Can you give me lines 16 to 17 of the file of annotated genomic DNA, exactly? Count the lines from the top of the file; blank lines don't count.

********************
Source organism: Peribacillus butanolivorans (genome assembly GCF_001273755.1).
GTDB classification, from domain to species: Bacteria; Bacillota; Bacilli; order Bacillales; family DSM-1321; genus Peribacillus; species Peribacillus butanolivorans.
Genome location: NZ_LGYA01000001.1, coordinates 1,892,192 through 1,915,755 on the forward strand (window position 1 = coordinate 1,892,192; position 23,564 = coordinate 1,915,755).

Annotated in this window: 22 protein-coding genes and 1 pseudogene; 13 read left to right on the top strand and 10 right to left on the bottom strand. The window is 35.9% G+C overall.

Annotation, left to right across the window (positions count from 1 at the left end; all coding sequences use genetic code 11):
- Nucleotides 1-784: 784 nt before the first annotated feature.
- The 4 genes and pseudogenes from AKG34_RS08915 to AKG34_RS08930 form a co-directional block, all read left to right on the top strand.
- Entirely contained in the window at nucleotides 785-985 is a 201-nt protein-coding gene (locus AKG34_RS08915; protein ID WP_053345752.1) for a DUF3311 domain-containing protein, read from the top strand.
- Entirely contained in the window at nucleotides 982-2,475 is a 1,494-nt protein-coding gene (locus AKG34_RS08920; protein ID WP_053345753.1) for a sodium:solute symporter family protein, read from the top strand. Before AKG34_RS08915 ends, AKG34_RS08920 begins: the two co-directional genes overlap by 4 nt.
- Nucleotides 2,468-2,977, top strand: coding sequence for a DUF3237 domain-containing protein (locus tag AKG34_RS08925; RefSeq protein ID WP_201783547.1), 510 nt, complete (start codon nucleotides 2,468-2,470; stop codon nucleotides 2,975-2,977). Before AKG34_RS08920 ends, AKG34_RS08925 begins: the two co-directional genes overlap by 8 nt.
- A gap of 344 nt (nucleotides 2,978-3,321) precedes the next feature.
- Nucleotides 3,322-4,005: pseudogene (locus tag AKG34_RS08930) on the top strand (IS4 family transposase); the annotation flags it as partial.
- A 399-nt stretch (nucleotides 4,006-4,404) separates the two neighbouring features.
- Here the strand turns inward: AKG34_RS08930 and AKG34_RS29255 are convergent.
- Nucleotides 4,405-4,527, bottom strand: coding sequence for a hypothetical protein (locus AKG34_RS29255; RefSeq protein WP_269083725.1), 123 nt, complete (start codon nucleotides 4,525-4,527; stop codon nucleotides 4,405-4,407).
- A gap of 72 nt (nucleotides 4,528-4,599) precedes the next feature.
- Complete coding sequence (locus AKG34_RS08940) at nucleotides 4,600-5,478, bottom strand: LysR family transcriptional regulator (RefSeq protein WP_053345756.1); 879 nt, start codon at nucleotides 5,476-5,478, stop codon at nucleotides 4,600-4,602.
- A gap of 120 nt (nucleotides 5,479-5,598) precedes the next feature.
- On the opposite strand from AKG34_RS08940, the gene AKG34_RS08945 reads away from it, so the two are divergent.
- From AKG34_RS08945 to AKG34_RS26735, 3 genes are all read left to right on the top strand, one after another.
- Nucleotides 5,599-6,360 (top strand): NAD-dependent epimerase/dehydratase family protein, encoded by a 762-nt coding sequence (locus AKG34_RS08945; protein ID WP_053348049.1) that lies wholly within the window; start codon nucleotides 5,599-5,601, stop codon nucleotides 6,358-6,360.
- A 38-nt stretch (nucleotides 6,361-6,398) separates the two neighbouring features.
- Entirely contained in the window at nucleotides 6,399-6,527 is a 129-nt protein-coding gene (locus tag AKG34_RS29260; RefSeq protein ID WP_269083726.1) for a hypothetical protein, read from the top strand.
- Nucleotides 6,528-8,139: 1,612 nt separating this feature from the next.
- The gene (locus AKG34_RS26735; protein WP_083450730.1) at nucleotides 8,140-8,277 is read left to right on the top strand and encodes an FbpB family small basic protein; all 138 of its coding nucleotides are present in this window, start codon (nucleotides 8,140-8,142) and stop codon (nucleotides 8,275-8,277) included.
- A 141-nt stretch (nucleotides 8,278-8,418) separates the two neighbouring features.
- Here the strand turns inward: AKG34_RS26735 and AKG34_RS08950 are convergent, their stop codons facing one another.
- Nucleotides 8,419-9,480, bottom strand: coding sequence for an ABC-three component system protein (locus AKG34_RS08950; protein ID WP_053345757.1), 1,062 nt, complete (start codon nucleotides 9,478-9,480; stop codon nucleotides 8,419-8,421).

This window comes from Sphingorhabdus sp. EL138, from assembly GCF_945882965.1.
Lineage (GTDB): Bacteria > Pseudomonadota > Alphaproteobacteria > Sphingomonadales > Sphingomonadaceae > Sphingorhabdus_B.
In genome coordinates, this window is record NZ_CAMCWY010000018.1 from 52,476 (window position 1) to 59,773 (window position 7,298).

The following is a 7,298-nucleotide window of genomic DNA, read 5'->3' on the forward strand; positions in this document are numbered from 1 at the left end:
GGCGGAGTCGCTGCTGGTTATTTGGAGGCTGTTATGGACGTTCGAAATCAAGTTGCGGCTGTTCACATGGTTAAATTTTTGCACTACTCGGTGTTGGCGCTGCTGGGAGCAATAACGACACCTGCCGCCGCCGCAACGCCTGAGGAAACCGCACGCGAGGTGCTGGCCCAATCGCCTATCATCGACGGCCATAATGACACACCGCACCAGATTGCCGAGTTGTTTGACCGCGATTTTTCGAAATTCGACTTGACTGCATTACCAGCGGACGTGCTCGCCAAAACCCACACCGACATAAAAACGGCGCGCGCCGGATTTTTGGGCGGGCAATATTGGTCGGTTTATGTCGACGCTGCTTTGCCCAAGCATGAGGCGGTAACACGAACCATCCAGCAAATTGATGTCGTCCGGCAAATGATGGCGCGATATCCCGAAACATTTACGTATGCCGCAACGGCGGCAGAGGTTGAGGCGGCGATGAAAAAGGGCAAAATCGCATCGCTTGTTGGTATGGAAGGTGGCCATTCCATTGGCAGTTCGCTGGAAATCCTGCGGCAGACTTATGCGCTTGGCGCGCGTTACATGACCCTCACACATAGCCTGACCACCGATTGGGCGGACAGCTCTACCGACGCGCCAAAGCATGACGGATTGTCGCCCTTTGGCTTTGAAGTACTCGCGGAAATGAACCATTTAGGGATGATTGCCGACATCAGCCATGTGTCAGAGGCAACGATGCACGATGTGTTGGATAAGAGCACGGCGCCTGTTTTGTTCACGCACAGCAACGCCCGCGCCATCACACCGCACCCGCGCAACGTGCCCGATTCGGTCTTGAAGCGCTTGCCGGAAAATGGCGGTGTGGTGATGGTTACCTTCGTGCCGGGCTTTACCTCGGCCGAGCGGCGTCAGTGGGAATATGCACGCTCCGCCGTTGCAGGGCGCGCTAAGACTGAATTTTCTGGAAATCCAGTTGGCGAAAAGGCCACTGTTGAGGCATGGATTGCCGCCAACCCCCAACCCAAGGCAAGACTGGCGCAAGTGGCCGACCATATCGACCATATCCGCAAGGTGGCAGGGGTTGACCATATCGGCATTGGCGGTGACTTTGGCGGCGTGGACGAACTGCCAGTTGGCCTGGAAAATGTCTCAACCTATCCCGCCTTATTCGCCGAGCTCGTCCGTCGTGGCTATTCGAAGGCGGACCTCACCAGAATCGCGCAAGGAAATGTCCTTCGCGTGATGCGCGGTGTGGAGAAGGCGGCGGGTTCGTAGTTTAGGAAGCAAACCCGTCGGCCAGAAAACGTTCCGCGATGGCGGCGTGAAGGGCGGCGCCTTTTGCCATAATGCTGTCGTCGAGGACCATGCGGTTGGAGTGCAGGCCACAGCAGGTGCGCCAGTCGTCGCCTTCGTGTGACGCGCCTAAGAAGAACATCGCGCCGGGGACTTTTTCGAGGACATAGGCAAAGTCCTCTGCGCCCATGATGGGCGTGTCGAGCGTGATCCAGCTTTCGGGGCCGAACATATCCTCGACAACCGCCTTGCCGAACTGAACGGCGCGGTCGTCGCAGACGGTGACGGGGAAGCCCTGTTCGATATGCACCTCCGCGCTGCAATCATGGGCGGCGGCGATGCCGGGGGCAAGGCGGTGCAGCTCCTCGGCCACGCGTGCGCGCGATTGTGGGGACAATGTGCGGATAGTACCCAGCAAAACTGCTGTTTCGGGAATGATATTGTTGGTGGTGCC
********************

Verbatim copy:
- A gap of 72 nt (nucleotides 4,528-4,599) precedes the next feature.
- Complete coding sequence (locus AKG34_RS08940) at nucleotides 4,600-5,478, bottom strand: LysR family transcriptional regulator (RefSeq protein WP_053345756.1); 879 nt, start codon at nucleotides 5,476-5,478, stop codon at nucleotides 4,600-4,602.